I Will Always See Pol Pot's Face
Paintings by Vann Nath courtesy of Thomas Nordanstad
Vann Nath: In 1978, I was taken to the notorious S-21 prison. I had in my head that I was not going to live. I thought I was a dead man.
We were all in one room. We lay naked down on the floor, packed next to each other in handcuffs, and we tried to sleep.
The soldiers wore black uniforms. They were young. Some of them were only about 13 or 14 years old, but they had no mercy. Their accusation of “khmang”—enemy—was so powerful. It separated fathers, mothers, children, and siblings from each other.
Every four days, they gave us a bath. They brought hoses up from downstairs and sprayed everyone from the doorway. Each day they would take some prisoners out of my room to be interrogated. Some prisoners came back with wounds or with blood on their bodies; others disappeared. Prisoners started dying in the room, one by one. If a prisoner died in the morning, the guards would not take him out until night. If I needed to defecate I asked the guards to bring the bucket over.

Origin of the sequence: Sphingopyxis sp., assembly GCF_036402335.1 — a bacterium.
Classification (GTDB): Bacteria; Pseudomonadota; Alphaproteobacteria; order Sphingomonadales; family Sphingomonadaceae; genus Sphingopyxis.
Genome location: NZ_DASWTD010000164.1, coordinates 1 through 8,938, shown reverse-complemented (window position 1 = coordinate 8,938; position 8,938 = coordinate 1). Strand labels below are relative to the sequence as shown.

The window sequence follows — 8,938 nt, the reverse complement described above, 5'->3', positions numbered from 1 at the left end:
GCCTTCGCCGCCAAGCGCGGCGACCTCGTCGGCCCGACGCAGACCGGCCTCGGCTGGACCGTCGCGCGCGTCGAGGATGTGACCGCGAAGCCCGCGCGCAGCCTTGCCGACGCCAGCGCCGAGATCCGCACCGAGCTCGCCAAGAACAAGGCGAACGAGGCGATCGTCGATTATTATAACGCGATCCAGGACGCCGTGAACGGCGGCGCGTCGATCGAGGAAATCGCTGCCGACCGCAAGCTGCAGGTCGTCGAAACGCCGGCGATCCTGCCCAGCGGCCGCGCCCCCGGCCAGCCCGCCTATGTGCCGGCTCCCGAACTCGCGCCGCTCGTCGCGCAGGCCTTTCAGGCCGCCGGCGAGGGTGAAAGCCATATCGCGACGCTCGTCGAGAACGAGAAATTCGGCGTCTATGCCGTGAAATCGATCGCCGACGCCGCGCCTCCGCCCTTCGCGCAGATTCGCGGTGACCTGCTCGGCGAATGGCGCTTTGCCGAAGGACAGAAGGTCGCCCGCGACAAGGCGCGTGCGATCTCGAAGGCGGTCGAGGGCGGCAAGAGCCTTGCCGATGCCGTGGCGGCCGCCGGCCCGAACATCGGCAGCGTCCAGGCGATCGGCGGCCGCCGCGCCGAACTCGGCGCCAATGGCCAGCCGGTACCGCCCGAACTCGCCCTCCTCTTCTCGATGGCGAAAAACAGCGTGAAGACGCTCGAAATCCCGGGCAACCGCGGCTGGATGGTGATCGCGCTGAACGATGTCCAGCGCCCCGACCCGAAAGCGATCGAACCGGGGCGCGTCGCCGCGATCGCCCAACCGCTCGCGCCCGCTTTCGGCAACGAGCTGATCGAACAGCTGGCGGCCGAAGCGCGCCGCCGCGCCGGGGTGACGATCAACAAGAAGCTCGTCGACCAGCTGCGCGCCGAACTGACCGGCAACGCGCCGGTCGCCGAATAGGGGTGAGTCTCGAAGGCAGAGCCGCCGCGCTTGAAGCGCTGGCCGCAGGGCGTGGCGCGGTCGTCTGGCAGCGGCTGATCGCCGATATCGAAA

I was lucky. They found out I can draw. They used me a lot to do drawings. All the time they wanted me to draw Pol Pot. They gave me his picture and I would draw. I drew him from different angles and in all different environments. But I never met Pol Pot. He never knew I was the artist that did his pictures.
I had no feelings back then. All I had in mind was to stay alive and find a way to escape. One day, I found a way. There was a big gunfight going on with the Vietnamese army. From all directions artillery was turned on Phnom Penh. In all the chaos I just broke off and made it out of the city.
I was lucky to find my wife. It was 1979. She cried as she told me that both our sons had died.
Today, I draw nature and beautiful things. I like to draw happy things, like flowers and portraits of people’s kids, as long as it brings happy memories. But basically, I draw by my feelings, so I do not only draw happy things. I also draw from memories back when I was in the camp.
AS TOLD TO CYRIL HELLMAN
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